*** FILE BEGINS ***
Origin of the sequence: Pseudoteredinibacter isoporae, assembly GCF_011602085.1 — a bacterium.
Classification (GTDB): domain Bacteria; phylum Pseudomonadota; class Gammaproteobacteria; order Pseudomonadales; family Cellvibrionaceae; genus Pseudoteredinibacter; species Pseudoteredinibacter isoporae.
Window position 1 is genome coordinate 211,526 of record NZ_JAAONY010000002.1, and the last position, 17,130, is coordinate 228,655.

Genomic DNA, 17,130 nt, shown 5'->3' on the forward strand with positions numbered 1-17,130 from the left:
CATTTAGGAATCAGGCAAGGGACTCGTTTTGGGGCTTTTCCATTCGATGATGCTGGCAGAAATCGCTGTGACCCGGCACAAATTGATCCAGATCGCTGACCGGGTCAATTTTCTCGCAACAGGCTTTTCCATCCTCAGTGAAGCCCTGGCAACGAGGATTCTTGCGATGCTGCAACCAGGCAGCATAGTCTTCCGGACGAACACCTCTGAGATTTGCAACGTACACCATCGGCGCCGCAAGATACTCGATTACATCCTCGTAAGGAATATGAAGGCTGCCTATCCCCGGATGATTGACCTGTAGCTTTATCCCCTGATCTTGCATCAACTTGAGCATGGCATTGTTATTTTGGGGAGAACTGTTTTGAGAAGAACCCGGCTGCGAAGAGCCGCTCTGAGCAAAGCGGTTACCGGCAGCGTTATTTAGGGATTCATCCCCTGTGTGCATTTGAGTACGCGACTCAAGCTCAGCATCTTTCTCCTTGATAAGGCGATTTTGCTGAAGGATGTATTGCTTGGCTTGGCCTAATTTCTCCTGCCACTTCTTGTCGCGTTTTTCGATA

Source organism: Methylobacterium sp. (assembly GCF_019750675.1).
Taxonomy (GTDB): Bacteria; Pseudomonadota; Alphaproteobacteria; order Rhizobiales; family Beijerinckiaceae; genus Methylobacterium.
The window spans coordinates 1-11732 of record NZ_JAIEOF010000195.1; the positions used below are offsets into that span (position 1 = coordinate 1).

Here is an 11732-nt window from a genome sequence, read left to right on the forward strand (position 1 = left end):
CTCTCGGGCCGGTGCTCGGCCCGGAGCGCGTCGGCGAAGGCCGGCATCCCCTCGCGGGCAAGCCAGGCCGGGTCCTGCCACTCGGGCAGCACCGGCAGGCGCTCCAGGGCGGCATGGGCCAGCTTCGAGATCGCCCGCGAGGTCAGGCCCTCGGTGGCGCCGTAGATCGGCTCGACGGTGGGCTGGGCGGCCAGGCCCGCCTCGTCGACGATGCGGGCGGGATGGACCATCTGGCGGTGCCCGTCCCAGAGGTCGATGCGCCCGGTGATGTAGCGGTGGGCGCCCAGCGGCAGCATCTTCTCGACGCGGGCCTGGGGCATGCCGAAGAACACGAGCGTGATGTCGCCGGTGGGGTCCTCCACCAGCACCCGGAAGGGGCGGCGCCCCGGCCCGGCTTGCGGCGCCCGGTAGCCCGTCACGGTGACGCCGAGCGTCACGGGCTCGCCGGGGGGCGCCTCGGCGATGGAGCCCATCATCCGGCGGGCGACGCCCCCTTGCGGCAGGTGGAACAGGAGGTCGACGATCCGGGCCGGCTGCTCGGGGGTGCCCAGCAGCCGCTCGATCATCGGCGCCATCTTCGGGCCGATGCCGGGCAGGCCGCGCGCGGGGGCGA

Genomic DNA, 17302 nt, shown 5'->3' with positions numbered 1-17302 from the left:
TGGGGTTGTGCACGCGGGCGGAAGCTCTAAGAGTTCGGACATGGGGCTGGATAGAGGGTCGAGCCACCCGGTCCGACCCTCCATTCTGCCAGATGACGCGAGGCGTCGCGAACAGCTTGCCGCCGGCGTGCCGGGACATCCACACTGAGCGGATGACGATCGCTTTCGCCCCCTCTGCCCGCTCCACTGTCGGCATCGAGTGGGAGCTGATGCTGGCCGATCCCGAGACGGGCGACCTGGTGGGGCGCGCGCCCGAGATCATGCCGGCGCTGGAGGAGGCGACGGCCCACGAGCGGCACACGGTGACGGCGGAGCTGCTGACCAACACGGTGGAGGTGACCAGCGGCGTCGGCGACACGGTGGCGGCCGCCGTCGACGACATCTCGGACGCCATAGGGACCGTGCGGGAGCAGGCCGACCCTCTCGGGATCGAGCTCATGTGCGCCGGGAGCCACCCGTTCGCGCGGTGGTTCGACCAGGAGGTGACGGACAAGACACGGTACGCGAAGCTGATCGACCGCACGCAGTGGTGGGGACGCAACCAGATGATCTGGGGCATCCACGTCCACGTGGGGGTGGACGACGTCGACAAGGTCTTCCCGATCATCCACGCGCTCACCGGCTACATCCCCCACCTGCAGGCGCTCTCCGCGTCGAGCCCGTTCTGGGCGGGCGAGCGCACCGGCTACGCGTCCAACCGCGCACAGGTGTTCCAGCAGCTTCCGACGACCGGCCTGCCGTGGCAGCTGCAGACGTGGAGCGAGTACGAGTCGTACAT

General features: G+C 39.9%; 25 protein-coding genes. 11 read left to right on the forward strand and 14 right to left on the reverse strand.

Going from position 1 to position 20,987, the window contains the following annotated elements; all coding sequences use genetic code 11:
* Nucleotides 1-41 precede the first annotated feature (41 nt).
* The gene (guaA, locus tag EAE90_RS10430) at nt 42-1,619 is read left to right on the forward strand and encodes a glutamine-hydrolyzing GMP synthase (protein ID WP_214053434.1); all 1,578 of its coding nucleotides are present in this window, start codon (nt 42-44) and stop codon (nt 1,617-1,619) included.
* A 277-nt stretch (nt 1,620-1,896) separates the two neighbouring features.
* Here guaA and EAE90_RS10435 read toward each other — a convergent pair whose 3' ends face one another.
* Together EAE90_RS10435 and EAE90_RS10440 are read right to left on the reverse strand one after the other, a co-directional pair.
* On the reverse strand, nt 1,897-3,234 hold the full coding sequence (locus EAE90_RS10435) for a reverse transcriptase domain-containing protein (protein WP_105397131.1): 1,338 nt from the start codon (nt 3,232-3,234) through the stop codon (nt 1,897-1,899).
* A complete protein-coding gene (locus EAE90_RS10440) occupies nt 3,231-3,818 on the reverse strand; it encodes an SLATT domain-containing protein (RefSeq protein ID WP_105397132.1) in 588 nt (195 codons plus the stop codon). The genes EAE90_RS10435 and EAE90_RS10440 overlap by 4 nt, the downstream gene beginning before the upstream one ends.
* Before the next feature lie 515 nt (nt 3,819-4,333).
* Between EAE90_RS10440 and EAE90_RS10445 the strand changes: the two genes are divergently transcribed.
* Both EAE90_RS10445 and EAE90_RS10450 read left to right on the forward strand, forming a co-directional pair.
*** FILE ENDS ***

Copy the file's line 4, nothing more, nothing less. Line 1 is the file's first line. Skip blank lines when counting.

Genomic DNA, 17,130 nt, shown 5'->3' on the forward strand with positions numbered 1-17,130 from the left: